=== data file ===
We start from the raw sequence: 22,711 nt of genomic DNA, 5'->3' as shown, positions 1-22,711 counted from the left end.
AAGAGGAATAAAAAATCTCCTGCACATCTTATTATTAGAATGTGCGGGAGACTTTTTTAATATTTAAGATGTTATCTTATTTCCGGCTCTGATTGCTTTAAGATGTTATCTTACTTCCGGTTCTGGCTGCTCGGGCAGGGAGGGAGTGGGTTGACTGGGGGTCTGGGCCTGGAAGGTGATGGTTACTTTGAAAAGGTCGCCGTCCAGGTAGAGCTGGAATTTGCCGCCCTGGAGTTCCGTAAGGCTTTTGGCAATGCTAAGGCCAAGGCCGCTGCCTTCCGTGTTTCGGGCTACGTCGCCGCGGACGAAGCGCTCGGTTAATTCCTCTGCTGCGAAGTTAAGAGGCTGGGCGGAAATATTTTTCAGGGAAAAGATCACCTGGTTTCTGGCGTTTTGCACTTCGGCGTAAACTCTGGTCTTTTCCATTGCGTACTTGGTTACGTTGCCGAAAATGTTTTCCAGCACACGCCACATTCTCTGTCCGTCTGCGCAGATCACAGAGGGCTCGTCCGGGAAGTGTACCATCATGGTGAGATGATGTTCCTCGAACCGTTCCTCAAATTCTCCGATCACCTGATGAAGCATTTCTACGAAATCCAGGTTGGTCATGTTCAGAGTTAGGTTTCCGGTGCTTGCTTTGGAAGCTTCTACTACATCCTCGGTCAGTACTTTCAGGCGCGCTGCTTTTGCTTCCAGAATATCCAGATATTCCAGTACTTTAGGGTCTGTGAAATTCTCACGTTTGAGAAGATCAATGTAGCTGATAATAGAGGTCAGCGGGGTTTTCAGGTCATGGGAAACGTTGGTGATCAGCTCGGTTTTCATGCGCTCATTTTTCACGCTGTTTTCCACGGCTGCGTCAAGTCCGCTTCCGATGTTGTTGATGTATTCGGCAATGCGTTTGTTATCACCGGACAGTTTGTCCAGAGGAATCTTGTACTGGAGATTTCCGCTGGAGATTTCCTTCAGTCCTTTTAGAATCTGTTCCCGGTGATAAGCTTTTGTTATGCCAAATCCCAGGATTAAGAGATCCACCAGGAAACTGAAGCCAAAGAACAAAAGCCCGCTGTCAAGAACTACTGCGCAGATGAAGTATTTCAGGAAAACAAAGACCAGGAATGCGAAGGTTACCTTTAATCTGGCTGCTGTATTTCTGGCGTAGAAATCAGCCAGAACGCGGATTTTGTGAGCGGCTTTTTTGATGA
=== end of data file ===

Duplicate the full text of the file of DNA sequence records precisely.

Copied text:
We start from the raw sequence: 22,711 nt of genomic DNA, 5'->3' as shown, positions 1-22,711 counted from the left end.
AAGAGGAATAAAAAATCTCCTGCACATCTTATTATTAGAATGTGCGGGAGACTTTTTTAATATTTAAGATGTTATCTTATTTCCGGCTCTGATTGCTTTAAGATGTTATCTTACTTCCGGTTCTGGCTGCTCGGGCAGGGAGGGAGTGGGTTGACTGGGGGTCTGGGCCTGGAAGGTGATGGTTACTTTGAAAAGGTCGCCGTCCAGGTAGAGCTGGAATTTGCCGCCCTGGAGTTCCGTAAGGCTTTTGGCAATGCTAAGGCCAAGGCCGCTGCCTTCCGTGTTTCGGGCTACGTCGCCGCGGACGAAGCGCTCGGTTAATTCCTCTGCTGCGAAGTTAAGAGGCTGGGCGGAAATATTTTTCAGGGAAAAGATCACCTGGTTTCTGGCGTTTTGCACTTCGGCGTAAACTCTGGTCTTTTCCATTGCGTACTTGGTTACGTTGCCGAAAATGTTTTCCAGCACACGCCACATTCTCTGTCCGTCTGCGCAGATCACAGAGGGCTCGTCCGGGAAGTGTACCATCATGGTGAGATGATGTTCCTCGAACCGTTCCTCAAATTCTCCGATCACCTGATGAAGCATTTCTACGAAATCCAGGTTGGTCATGTTCAGAGTTAGGTTTCCGGTGCTTGCTTTGGAAGCTTCTACTACATCCTCGGTCAGTACTTTCAGGCGCGCTGCTTTTGCTTCCAGAATATCCAGATATTCCAGTACTTTAGGGTCTGTGAAATTCTCACGTTTGAGAAGATCAATGTAGCTGATAATAGAGGTCAGCGGGGTTTTCAGGTCATGGGAAACGTTGGTGATCAGCTCGGTTTTCATGCGCTCATTTTTCACGCTGTTTTCCACGGCTGCGTCAAGTCCGCTTCCGATGTTGTTGATGTATTCGGCAATGCGTTTGTTATCACCGGACAGTTTGTCCAGAGGAATCTTGTACTGGAGATTTCCGCTGGAGATTTCCTTCAGTCCTTTTAGAATCTGTTCCCGGTGATAAGCTTTTGTTATGCCAAATCCCAGGATTAAGAGATCCACCAGGAAACTGAAGCCAAAGAACAAAAGCCCGCTGTCAAGAACTACTGCGCAGATGAAGTATTTCAGGAAAACAAAGACCAGGAATGCGAAGGTTACCTTTAATCTGGCTGCTGTATTTCTGGCGTAGAAATCAGCCAGAACGCGGATTTTGTGAGCGGCTTTTTTGATGA